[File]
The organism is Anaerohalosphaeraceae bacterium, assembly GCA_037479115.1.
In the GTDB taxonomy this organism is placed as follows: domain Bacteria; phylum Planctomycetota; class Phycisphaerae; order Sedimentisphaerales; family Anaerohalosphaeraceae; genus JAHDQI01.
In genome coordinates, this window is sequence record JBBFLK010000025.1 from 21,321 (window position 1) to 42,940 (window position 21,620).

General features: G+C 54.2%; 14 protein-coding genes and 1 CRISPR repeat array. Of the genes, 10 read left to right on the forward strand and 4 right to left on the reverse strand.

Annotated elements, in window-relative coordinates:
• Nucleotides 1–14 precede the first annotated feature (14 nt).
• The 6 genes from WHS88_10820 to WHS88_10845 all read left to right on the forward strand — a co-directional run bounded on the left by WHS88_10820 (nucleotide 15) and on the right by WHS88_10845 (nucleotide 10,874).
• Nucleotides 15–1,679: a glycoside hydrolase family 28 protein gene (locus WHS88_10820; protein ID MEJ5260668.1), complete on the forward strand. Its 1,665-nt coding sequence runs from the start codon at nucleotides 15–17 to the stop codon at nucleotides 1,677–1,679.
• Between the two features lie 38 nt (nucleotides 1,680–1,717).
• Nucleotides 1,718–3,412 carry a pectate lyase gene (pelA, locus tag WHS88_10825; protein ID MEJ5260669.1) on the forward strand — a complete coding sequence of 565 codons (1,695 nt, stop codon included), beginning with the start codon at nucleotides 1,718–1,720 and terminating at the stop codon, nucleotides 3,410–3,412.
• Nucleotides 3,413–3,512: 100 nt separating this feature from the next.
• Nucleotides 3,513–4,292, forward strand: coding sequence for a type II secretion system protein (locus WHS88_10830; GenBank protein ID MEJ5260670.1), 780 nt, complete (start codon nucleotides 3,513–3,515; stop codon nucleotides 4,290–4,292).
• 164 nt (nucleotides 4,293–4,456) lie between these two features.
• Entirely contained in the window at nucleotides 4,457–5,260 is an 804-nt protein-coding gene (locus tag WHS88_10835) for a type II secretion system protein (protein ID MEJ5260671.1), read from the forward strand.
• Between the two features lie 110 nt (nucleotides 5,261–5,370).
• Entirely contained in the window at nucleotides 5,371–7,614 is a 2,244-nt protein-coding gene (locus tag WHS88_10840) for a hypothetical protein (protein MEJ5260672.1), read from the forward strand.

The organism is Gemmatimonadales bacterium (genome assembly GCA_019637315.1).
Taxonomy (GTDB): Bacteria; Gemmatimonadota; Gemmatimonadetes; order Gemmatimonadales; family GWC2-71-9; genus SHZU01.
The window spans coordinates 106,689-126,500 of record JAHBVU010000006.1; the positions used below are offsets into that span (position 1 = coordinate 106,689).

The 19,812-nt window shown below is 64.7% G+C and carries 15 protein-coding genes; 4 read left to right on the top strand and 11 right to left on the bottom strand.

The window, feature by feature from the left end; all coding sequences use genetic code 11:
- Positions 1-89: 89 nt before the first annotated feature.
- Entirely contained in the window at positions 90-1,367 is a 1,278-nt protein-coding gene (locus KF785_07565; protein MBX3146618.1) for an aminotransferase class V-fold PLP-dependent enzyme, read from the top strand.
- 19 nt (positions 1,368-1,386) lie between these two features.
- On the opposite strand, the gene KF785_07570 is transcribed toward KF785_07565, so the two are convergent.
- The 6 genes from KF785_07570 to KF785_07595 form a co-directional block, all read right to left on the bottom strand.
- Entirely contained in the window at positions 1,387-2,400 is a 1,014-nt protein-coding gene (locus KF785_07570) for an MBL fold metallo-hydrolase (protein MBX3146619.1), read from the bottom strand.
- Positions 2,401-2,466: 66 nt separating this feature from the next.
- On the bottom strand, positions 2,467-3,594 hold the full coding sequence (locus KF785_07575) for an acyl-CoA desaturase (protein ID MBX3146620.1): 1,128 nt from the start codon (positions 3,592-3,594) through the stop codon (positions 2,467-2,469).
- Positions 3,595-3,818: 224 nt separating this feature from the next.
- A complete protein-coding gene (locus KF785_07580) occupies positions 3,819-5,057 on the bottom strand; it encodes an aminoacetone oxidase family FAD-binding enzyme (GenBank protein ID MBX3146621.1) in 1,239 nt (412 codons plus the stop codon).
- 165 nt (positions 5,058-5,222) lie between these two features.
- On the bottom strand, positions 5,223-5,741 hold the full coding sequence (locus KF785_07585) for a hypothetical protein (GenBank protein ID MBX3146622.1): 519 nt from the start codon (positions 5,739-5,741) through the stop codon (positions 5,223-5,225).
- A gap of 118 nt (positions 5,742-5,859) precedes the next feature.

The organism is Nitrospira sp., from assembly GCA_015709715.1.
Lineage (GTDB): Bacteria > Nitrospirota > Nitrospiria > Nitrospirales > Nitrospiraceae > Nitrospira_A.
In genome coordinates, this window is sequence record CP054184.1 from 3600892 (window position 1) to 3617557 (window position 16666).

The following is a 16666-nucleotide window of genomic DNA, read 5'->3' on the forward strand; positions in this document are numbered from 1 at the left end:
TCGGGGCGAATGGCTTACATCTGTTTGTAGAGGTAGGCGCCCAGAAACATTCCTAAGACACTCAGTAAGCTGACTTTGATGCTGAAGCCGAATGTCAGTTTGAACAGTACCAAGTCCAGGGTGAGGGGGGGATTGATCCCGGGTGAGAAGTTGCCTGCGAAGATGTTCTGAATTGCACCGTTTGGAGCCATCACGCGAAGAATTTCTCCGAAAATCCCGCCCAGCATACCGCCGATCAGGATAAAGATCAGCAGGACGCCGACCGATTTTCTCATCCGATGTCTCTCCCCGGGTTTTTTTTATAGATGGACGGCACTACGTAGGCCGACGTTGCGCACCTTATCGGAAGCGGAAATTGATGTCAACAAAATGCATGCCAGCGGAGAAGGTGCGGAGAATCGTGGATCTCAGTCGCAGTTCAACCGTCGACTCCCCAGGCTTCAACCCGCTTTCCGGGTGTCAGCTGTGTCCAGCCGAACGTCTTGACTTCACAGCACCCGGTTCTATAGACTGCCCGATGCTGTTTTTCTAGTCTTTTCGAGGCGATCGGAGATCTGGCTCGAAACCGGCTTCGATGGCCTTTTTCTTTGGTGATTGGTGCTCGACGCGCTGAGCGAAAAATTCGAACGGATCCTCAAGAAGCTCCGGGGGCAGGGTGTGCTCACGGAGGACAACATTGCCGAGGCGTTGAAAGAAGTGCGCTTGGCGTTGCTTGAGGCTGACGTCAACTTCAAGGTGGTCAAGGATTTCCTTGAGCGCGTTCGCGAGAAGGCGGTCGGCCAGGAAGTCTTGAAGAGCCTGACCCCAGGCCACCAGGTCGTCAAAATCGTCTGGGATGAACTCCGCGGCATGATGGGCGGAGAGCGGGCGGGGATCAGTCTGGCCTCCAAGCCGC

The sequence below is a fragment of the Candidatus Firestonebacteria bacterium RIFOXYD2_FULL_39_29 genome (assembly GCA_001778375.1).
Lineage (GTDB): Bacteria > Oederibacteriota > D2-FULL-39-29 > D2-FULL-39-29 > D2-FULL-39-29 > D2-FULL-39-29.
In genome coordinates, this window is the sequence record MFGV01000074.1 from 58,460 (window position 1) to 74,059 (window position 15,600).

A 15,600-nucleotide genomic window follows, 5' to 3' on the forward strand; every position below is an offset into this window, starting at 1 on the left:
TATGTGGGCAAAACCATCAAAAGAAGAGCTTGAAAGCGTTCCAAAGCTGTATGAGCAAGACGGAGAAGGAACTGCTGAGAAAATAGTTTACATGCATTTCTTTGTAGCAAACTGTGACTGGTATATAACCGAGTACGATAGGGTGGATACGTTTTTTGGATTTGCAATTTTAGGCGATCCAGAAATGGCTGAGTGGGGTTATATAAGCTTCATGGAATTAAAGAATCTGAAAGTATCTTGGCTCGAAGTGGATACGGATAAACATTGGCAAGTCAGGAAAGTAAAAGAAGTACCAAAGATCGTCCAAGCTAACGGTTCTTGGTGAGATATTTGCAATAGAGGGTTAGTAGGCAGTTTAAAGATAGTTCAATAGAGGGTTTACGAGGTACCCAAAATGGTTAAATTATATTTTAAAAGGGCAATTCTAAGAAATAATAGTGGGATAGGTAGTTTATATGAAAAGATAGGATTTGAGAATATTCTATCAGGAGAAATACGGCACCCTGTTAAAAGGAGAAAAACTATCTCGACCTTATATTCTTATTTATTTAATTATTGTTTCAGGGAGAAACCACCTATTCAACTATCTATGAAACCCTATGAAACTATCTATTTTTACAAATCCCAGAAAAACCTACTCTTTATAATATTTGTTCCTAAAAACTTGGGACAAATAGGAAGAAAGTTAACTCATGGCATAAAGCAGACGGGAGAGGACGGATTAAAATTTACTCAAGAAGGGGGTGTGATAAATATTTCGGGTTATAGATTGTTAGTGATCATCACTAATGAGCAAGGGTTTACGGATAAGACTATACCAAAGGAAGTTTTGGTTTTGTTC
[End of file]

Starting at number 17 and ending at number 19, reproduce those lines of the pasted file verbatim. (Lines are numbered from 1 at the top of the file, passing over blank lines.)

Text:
The organism is Gemmatimonadales bacterium (genome assembly GCA_019637315.1).
Taxonomy (GTDB): Bacteria; Gemmatimonadota; Gemmatimonadetes; order Gemmatimonadales; family GWC2-71-9; genus SHZU01.
The window spans coordinates 106,689-126,500 of record JAHBVU010000006.1; the positions used below are offsets into that span (position 1 = coordinate 106,689).